Feds to monitor Florida election changes
Gov. Rick Scott pushes back, claiming U.S. Attorney's letter 'blatantly political'
TALLAHASSEE, Fla. – Gov. Rick Scott's office and campaign are attacking as "blatantly political" a letter from U.S. Attorney General Eric Holder announcing that the Justice Department is monitoring changes to Florida's election laws.
Holder wrote to Scott on July 21 expressing concerns about elections laws and procedures that "have restricted voter participation and limited access."
Holder added he was "deeply disturbed" at the "barriers to voting" that have been added during Scott's tenure and urged the governor to "re-evaluate laws and procedures that make it harder for citizens to register and to vote."
John Tupps, a spokesman for Scott, said in an email Friday that "this is a blatantly political letter."
Tupps directed media inquiries to Scott's gubernatorial campaign for additional comment.
In the letter, Holder described as "troubling" a 2013 directive from Florida Secretary of State Ken Detzner that absentee ballots could only be collected at supervisor's offices. Also, the letter pointed to Detzner's rejection this year of a request to use the University of Florida's student union as an early voting location, and a policy outlined in April by an assistant county attorney in Miami-Dade County that voters couldn't use restrooms at polling sites in the South Florida county.
"Whether or not these changes would ultimately be found to violate specific federal laws, they represent a troubling series of efforts to limit citizens' ability to exercise the franchise," Holder wrote.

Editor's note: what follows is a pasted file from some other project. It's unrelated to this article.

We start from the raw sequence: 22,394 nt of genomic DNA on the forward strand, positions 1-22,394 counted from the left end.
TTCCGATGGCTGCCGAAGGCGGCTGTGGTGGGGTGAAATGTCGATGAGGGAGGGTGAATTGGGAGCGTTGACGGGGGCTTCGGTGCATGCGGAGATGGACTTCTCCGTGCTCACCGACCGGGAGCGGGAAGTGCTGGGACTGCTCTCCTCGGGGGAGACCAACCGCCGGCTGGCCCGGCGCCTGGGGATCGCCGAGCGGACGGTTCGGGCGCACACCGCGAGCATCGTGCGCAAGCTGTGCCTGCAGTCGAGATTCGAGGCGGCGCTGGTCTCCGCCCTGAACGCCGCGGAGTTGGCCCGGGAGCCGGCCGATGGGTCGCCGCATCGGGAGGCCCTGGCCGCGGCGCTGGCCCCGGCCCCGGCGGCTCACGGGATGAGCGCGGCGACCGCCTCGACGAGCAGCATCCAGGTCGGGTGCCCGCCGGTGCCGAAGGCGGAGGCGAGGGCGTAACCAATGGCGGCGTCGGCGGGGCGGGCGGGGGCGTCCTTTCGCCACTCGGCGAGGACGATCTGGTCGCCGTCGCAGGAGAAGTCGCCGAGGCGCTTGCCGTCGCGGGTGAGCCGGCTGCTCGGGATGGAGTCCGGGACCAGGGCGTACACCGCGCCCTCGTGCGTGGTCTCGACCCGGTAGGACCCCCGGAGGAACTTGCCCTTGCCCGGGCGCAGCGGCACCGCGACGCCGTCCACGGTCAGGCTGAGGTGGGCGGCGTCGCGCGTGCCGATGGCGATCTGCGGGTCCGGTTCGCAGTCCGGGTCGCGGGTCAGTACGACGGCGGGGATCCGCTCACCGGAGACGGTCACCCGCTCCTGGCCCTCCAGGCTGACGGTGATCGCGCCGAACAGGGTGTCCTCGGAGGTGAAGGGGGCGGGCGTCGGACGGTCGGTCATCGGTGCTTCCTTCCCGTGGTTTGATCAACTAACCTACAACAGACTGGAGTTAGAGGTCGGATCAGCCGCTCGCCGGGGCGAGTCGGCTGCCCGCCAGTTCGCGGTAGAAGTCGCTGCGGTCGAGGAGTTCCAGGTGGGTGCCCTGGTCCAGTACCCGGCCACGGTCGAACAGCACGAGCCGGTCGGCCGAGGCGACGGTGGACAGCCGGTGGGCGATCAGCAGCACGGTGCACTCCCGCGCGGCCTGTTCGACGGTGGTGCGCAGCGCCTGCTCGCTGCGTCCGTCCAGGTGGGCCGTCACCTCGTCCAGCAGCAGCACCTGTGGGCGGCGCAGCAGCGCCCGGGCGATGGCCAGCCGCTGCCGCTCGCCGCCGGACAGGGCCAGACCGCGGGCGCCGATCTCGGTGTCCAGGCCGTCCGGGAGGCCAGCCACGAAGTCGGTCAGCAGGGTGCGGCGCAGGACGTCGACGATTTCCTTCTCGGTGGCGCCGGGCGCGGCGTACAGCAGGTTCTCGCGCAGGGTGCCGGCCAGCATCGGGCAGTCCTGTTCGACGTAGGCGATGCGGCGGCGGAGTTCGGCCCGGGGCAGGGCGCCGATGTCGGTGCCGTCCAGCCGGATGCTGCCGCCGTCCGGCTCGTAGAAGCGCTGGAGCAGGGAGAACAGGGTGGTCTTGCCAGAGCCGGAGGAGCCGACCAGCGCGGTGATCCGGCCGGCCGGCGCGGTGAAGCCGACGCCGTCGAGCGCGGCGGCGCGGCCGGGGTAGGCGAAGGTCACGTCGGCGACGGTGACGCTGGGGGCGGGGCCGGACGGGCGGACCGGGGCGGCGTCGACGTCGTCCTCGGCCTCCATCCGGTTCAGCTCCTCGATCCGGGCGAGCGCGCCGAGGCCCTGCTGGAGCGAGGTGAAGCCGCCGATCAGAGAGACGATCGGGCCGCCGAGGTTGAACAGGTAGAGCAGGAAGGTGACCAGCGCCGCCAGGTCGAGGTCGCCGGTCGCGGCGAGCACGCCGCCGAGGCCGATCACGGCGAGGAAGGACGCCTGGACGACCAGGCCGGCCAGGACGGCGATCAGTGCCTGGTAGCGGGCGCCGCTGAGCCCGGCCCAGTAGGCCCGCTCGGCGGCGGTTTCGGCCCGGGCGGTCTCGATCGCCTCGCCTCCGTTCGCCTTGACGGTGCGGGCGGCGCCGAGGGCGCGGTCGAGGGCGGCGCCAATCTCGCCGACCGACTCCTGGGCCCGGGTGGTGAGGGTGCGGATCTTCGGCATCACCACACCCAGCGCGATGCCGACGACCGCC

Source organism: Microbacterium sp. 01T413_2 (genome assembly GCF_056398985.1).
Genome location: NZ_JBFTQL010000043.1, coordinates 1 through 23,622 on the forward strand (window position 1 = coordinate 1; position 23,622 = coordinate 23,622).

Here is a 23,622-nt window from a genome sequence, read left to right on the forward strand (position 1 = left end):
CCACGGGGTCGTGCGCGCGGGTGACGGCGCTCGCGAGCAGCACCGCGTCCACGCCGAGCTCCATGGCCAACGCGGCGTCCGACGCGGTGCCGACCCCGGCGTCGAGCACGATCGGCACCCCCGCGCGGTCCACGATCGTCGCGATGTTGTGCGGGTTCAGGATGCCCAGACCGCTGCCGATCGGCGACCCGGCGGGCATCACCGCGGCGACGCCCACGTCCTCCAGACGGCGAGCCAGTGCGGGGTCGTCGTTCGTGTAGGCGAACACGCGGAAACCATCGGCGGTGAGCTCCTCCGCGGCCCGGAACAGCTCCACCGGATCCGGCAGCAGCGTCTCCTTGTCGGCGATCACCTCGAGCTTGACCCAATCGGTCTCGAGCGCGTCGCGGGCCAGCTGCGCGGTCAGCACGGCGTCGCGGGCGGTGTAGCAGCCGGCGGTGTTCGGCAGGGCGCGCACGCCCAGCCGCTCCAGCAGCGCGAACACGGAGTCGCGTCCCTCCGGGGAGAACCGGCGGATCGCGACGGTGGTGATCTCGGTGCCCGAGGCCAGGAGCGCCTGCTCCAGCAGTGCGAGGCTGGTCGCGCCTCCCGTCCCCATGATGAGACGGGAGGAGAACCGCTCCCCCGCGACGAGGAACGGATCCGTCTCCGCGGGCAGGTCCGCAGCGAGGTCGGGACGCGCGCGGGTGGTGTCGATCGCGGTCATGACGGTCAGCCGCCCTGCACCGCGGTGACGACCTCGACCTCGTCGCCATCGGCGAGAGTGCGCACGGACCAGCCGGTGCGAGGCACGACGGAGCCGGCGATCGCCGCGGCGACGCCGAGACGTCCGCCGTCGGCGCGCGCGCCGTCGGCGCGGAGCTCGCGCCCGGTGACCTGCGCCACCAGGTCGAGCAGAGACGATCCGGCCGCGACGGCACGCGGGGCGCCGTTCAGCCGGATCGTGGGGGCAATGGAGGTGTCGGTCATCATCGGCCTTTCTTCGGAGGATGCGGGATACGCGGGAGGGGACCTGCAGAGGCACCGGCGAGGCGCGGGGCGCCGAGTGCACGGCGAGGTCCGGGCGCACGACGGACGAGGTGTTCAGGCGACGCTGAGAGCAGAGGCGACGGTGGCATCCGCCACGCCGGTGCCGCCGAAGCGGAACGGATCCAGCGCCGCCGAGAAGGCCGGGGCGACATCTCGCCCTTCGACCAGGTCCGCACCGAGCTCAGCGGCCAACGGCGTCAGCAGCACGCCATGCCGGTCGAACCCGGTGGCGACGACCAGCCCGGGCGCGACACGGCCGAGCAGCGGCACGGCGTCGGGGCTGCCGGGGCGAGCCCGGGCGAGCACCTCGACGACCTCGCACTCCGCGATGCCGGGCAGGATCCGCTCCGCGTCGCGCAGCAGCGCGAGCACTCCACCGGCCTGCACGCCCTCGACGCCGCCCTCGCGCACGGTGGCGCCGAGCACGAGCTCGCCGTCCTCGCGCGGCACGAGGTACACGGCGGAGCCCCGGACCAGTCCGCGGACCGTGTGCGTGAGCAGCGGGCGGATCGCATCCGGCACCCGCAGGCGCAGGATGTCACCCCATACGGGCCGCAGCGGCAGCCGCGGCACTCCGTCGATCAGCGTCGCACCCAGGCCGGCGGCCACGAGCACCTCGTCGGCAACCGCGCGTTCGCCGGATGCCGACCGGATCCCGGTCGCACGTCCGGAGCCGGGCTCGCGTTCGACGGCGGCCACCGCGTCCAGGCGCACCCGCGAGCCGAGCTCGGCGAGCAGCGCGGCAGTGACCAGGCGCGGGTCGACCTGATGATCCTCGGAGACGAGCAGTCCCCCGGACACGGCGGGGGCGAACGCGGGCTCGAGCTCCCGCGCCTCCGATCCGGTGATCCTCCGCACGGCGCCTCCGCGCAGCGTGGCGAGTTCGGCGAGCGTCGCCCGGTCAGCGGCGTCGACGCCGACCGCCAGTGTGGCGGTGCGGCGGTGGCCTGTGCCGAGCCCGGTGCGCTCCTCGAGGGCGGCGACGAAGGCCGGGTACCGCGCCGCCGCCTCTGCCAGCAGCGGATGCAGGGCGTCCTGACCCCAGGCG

Holder also pointed to a controversial attempt to "purge" non-citizens from the voter rolls before the 2012 elections and to a 2011 law that reduced the length of the early-voting period. That law, which has since been altered, was blamed for helping create long lines at some polling places in 2012.
The Orlando Sentinel determined the law kept at least 201,000 Floridians from casting votes.
"I am pleased that last year you signed legislation that restored early voting days," Holder wrote. "However, I have grave concerns that there remains a troubling pattern in your state of measures that make it more difficult, not easier, for Floridians to vote."
A spokeswoman for Detzner deferred comment to Scott, noting the letter was addressed to him.
Scott's campaign manager Melissa Sellers, in a statement Friday, said the White House is trying to bolster the efforts of Democratic challenger Charlie Crist.
"Attorney General Eric Holder's letter is just more politics from President Obama --- as the White House desperately tries to prop up the sagging campaign of their candidate, Charlie Crist," Sellers said in her statement. "It isn't surprising that the same President who used the IRS to persecute his political opponents is now using his attorney general to try the same tactic."
Sellers pointed in her statement toward Holder's Justice Department pre-clearing the voting changes in 2011 and to the 2013 law that corrected "inefficiencies" in the 2011 law.
"The new 2013 law added more early voting locations, more early voting days and shortened the length of the ballot," Sellers said. "Perhaps the attorney general is against these reforms and he wants to turn back the clock to the days of less early voting time and less early voting locations in a bizarre attempt to help Charlie Crist. But, Governor Scott has worked to make Florida elections more efficient, convenient and accessible to all voters."
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